• Arbitrary inference - this is when you come to a negative conclusion without sufficient evidence. Some examples of this are also called "mind reading" and "fortune telling". For example, we may be at the grocery store when the cashier gives us the wrong change. From that we determine that the clerk is a thief and this is how she gets away with it. In reality, it was probably a legitimate mistake.
  • Magnification - creating large problems out of small ones. When preparing for a weekend trip to the coast, your child spills their juice on the way out the door. You become angry and talk about how the child ruined your vacation because you are going to be delayed and stuck in traffic because you have to leave later. Maybe you will have to deal with a little more traffic, but your vacation certainly is not ruined.
  • Minimization - making large problems small and not dealing adequately with them. You start to find yourself sleeping in later than usual and are getting to work a little late. Rather than looking at the situation for what it could be, you tell yourself that it isn't a big deal and that everyone does this. The fact might be that you are not receiving an adequate amount of rest or having some sleeping problems that need to be examined.
  • Personalization - accepting blame for negative events without sufficient evidence. This could imply that the individual is taking everything personally. For example, the supervisor may say that she wishes to see more productivity from the workers and the employee might think I am not being a good enough worker. She means me. The young softball player might strike out once while up to bat and say that his team lost because he didn't hit the ball right.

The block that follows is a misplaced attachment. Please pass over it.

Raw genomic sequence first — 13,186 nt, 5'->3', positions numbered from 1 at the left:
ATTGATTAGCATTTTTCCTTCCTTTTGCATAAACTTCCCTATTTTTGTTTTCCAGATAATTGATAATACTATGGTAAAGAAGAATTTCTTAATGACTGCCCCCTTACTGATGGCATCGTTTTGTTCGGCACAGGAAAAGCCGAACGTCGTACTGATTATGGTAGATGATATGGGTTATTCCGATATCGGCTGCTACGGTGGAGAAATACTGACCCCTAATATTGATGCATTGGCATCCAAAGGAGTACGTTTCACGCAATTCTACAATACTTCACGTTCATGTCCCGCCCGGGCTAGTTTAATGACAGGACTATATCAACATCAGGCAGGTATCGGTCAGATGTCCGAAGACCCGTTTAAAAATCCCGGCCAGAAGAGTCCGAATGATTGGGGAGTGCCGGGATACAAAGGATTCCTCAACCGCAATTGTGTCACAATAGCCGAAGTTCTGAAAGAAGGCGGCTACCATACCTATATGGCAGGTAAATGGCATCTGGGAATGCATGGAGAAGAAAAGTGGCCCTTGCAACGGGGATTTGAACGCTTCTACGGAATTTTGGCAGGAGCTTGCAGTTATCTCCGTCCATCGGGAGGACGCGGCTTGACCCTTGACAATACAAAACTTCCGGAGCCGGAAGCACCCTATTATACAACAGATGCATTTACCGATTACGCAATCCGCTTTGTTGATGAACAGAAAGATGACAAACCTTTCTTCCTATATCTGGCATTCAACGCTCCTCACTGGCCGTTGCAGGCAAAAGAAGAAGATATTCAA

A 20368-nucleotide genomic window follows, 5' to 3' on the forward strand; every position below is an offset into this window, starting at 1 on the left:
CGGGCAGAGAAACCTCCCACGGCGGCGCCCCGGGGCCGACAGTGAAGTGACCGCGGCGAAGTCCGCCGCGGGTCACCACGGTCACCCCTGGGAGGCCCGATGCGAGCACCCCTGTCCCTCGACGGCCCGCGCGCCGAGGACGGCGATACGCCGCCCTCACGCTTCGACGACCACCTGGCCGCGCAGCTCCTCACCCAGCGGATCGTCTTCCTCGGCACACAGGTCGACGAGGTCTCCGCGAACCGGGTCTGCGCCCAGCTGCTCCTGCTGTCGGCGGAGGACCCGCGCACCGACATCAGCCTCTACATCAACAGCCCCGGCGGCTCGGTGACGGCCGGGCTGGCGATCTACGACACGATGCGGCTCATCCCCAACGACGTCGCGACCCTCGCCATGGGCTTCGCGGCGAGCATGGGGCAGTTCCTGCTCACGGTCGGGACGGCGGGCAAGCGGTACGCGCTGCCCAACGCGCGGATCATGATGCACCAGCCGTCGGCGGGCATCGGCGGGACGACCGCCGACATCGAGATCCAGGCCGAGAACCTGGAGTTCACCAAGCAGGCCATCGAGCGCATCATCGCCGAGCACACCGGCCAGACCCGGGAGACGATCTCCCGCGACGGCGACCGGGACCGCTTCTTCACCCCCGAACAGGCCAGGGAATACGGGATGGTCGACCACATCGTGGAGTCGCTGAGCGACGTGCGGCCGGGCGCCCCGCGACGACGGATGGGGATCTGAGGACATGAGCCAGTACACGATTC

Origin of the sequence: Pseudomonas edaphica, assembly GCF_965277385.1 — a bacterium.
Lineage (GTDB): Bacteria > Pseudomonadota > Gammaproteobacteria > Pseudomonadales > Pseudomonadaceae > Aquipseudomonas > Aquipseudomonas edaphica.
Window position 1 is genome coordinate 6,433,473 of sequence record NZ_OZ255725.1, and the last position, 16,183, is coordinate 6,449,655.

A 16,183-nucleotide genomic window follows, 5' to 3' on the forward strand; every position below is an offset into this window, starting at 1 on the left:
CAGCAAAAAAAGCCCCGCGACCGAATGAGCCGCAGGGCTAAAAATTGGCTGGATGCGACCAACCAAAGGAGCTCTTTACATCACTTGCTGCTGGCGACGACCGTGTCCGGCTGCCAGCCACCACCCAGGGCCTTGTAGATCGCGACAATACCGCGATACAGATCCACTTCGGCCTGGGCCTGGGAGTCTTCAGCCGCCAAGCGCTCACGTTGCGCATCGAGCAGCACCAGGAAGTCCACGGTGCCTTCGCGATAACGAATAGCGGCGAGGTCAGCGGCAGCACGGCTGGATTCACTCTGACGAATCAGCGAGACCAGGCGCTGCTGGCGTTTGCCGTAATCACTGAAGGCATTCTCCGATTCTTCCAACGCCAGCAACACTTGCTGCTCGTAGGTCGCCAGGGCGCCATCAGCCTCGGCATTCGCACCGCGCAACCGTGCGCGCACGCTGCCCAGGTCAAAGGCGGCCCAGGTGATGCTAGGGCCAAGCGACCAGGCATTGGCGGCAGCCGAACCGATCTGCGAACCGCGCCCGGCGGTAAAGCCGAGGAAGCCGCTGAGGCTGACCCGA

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There are Many More

There are many more types of these distortions and some of the ones listed above may be known under another term. There is a lot of overlap as well, but one pattern that should be obvious is the fact that in this type of thinking, it is you who are reaching a negative conclusion.

Often the thing at hand becomes larger than it needs to; it is exaggerated greatly. And more often than not, the conclusion arrived at is inaccurate.

Keep in mind that you are in control of your thinking. Take some time consider what you is actually going on inside your head. Why do I think this? Is this accurate? Am I having false expectations? Am I setting myself up for failure.

Certainly however, there are times when it is good to exercise on the side of caution. You can't go into every new situation or be completely comfortable with every new person you meet. However, these cognitive distortions are actually biases that could be hindering you quality of life. Your own brain could be holding you back.

And that is a disservice that you can do without.

some-self-destructive-thought-patterns

This content is accurate and true to the best of the author’s knowledge and does not substitute for diagnosis, prognosis, treatment, prescription, and/or dietary advice from a licensed health professional. Drugs, supplements, and natural remedies may have dangerous side effects. If pregnant or nursing, consult with a qualified provider on an individual basis. Seek immediate help if you are experiencing a medical emergency.

© 2019 Fin

Comments

Mitara N from South Africa on March 30, 2020:

I agree we need to be in control of our thoughts, as often we overthink, second guess, and thereafter doubt ourself.

Very well written and enlightening article